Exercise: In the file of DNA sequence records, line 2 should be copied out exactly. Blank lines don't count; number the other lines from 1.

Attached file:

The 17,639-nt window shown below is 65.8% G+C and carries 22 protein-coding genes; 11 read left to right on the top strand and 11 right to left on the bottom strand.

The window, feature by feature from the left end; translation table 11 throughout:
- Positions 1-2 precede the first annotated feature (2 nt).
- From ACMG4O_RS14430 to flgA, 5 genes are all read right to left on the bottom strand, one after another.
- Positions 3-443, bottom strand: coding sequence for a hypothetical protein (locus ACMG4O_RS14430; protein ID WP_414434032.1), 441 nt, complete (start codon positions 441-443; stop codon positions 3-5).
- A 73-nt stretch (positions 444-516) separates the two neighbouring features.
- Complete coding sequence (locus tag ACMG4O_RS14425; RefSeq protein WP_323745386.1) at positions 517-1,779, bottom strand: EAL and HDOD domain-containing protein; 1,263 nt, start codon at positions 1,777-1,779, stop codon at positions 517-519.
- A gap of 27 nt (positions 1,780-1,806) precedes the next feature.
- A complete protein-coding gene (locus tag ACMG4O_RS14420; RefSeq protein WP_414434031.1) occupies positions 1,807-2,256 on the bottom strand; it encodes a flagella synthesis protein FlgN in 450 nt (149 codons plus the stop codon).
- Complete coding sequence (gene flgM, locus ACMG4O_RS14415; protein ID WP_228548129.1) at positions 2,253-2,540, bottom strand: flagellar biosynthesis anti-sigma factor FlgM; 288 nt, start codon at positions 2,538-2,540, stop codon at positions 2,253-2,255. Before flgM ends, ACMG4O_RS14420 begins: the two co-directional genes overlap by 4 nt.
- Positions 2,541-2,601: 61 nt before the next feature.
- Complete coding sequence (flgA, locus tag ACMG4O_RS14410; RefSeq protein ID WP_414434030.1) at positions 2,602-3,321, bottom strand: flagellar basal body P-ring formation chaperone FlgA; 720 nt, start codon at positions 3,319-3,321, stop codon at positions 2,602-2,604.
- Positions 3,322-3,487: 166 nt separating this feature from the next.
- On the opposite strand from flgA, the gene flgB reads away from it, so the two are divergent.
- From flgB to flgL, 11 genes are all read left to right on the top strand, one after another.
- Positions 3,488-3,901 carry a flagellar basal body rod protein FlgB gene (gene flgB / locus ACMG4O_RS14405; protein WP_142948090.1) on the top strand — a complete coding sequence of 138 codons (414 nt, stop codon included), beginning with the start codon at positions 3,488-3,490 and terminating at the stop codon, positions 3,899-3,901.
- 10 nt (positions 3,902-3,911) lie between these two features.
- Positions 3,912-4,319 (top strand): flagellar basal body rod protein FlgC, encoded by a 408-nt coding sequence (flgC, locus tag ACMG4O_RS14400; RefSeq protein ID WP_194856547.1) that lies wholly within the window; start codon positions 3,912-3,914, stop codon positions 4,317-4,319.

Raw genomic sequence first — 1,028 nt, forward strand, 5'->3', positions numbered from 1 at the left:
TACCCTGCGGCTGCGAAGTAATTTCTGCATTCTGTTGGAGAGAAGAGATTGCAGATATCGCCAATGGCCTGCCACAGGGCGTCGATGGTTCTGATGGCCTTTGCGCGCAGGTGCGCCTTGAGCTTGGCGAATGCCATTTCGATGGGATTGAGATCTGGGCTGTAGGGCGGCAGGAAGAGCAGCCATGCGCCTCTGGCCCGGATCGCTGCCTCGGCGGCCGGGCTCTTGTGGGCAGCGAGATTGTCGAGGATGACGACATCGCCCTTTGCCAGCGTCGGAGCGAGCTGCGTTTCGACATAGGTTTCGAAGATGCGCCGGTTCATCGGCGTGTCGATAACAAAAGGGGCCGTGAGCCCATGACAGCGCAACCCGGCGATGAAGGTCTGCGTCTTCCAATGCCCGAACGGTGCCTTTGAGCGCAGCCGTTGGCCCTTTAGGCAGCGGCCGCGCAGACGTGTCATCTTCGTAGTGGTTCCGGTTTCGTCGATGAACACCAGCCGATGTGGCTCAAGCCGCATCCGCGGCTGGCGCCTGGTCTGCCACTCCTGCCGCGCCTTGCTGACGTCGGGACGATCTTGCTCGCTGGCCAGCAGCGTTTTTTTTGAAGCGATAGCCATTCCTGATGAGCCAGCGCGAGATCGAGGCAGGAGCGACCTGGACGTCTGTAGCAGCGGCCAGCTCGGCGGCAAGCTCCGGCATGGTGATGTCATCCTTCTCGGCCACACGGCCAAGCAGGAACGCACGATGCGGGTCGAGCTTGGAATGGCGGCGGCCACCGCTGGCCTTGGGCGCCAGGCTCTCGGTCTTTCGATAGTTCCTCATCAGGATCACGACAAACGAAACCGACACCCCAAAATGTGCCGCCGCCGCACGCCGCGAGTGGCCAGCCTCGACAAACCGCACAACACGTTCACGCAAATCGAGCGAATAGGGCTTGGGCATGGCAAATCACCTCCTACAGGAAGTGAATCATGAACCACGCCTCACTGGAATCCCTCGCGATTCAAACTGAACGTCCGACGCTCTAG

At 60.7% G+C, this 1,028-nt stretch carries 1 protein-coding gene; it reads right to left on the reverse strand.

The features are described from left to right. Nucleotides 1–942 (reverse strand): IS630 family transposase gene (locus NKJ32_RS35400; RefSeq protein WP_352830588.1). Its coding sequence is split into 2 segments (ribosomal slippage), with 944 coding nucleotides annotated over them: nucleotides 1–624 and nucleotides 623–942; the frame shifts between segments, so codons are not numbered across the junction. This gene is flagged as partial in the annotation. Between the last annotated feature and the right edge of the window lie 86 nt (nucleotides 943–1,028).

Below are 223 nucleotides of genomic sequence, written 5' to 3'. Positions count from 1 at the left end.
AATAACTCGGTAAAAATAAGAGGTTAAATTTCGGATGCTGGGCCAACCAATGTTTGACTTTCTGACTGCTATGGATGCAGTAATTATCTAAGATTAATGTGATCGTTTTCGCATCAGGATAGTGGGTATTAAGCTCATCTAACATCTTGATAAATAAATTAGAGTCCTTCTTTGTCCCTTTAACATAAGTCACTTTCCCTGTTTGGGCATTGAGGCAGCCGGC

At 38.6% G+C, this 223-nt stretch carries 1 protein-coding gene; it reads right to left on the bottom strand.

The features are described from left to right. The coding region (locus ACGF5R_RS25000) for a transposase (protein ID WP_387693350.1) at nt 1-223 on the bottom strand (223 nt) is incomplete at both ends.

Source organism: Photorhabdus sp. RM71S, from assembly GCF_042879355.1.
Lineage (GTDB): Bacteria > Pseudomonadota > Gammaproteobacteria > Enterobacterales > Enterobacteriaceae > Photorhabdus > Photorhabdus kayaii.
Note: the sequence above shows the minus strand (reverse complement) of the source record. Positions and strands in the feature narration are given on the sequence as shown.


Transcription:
The window, feature by feature from the left end; translation table 11 throughout: